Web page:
Getting hurt at work or being diagnosed with an occupational illness is stressful, overwhelming and confusing for many hardworking North Carolinians. Not only must you learn how to adjust to the new normal and focus on your recovery, but you also probably have medical bills piling up and may be unable to work. While workers’ compensation is a vital resource for injured workers, it’s one you never hope to need. But when you do, you likely have many questions about how the process works and what your legal rights are following a job-related accident, injury or illness.
Every case is different, which means that it’s in your best interest to talk with a knowledgeable workers’ compensation lawyer near you as soon as possible about your unique case and circumstances. If you were injured on the job in North Carolina, we encourage you to schedule your free consultation with one of our experienced attorneys at the Wilder Pantazis Law Group.
In the meantime, here are some answers to a few of the most commonly asked questions about workers’ compensation cases in North Carolina.
North Carolina workers’ comp faqs
- What if my company doesn’t want me to file a claim?
- Can I be fired or laid off for filing a workers’ comp claim?
- What if my employer pays me in cash?
- What if I can’t do my job after my injury?
- Does my immigration status matter?
- What if I don’t speak English?
- What injuries are covered by workers’ compensation?
- What if I was fully or partially responsible for my workplace injury?
- Can I sue my employer for my accident or injury?
- What benefits are available under workers’ compensation?
- How are my weekly benefits calculated?
- How long can I receive medical treatment?
- Am I allowed to choose my own doctor?
- Do I get reimbursed for travel to medical appointments?
- Why is North Carolina’s “accident” rule a potential problem for injured workers?
- What does a workers’ comp attorney do?
- How much does a workers’ comp lawyer cost?
- How long do I have to file my work injury claim?
What if my company doesn’t want me to file a claim?
In some cases, an employer may offer to pay for you to go to the doctor and even compensate you for a couple of days of missed work in return for you not filing a formal workers’ compensation claim. This is not a good idea because you are entitled to certain benefits under North Carolina’s Workers’ Compensation Act in addition to medical care and wage replacement.
For example, if you break your leg at work and file a work injury claim, you may get paid for your medical treatment, time out of work, AND a cash payment for the disability rating you may receive at the end of your case (sometimes called “PPD” or “permanent partial disability”).
It is a bad idea not to report your claim to the insurance company because you never know how severe your injury is until you receive proper medical treatment. Also, your employer may not know (or admit to knowing) that they are supposed to pay for PPD, mileage to and from doctor’s appointments, and prescriptions.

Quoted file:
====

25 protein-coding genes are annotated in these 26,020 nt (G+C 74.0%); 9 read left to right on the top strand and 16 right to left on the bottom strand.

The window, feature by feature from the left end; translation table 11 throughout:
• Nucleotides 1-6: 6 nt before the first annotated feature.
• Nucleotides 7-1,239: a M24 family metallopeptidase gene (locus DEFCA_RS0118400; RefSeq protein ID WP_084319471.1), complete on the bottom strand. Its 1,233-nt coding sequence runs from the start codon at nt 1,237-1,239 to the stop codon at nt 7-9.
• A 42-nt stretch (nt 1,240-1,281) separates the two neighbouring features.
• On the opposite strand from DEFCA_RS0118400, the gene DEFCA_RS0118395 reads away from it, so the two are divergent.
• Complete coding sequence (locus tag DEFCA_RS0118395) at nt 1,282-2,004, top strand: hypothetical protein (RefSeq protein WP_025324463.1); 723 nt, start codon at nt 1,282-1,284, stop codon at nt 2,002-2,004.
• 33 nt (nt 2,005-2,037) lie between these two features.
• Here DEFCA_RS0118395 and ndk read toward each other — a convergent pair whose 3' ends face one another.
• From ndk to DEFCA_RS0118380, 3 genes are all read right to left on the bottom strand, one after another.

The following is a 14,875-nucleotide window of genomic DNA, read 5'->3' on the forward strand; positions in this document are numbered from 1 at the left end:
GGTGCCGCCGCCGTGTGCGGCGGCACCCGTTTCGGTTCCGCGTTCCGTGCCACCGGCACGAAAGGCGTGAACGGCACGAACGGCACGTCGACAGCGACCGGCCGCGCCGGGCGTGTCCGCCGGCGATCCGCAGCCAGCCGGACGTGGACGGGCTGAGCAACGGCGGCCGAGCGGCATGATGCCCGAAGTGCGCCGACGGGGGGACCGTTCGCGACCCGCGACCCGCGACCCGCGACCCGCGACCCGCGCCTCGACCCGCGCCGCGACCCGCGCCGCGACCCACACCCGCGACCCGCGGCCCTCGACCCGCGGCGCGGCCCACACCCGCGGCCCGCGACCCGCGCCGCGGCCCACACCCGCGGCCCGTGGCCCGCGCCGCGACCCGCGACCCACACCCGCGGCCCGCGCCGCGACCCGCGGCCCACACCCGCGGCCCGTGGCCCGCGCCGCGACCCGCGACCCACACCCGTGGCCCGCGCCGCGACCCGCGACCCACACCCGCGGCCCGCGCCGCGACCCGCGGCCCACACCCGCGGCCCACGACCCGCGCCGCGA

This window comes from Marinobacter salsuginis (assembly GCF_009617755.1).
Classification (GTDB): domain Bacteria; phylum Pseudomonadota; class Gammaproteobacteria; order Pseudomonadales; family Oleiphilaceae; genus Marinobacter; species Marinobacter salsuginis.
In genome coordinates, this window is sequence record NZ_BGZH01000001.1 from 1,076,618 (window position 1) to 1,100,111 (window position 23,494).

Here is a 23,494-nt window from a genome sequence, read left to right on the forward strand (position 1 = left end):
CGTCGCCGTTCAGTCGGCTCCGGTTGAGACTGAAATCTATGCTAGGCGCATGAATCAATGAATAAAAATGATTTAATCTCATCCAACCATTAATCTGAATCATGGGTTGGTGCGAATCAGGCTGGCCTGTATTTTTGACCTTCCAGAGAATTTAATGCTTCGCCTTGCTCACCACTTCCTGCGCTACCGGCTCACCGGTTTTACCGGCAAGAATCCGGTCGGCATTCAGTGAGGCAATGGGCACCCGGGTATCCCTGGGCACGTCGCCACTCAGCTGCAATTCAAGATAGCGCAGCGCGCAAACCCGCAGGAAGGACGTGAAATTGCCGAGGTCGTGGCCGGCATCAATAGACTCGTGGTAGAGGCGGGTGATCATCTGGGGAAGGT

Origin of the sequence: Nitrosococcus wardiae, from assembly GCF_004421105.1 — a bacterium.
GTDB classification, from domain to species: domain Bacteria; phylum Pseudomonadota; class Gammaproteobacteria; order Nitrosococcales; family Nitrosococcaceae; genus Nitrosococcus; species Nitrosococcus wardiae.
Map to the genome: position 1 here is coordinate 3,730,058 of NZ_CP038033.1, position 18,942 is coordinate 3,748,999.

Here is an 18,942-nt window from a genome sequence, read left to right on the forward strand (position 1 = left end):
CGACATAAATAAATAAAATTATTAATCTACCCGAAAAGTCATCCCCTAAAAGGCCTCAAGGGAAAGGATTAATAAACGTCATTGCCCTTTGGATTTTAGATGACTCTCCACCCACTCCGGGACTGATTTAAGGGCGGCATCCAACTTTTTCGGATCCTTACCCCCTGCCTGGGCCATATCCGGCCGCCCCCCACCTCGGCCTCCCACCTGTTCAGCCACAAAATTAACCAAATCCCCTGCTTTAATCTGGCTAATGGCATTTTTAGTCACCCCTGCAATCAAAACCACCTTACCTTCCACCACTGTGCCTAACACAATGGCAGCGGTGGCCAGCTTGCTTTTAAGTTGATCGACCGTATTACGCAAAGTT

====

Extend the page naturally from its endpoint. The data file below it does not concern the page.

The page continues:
Can I be fired or laid off for filing a workers’ comp claim?
Your employer cannot fire you, demote you, or take any adverse employment action against you for filing a workers’ compensation claim. This is a violation of the Retaliatory Employment Discharge Act (REDA). Any attempts to do this should be reported to the North Carolina Department of Labor.
What if my employer pays me in cash?
Some employers pay their workers “under the table” and in cash. It’s important to understand that this doesn’t necessarily mean that the company is exempt from having to pay workers’ compensation benefits.
However, it will be your burden to show how much you were earning before your injury. If you are paid cash, it is a good idea to keep a weekly diary of how much you are paid, including overtime.
What if I can’t do my job after my injury?
If there is no work available at your job within your restrictions, the insurance company must help you find a job that fits within your physical limitations. An attorney can make sure that the insurance company doesn’t try to send you back to a job that is unsuitable for your age, physical limitations, education, and experience.
Does my immigration status matter?
You are entitled to workers’ compensation benefits even if you are an undocumented worker. The insurance company is not allowed to ask you about your immigration status. Although your boss can fire you if they discover that you are undocumented, the workers’ compensation carrier cannot deny your claim based on your immigration status if you get hurt at work. If you are medically unable to work, the insurance company must continue to pay your time out of work even if you are undocumented.
What if I don’t speak English?
The insurance company must provide an interpreter if the doctor’s office does not have someone on staff who speaks your language.
Si en el consultorio médico no cuenta con alguien que hable su idioma, la compañía de seguros debe proveer un intérprete.
What injuries are covered by workers’ compensation?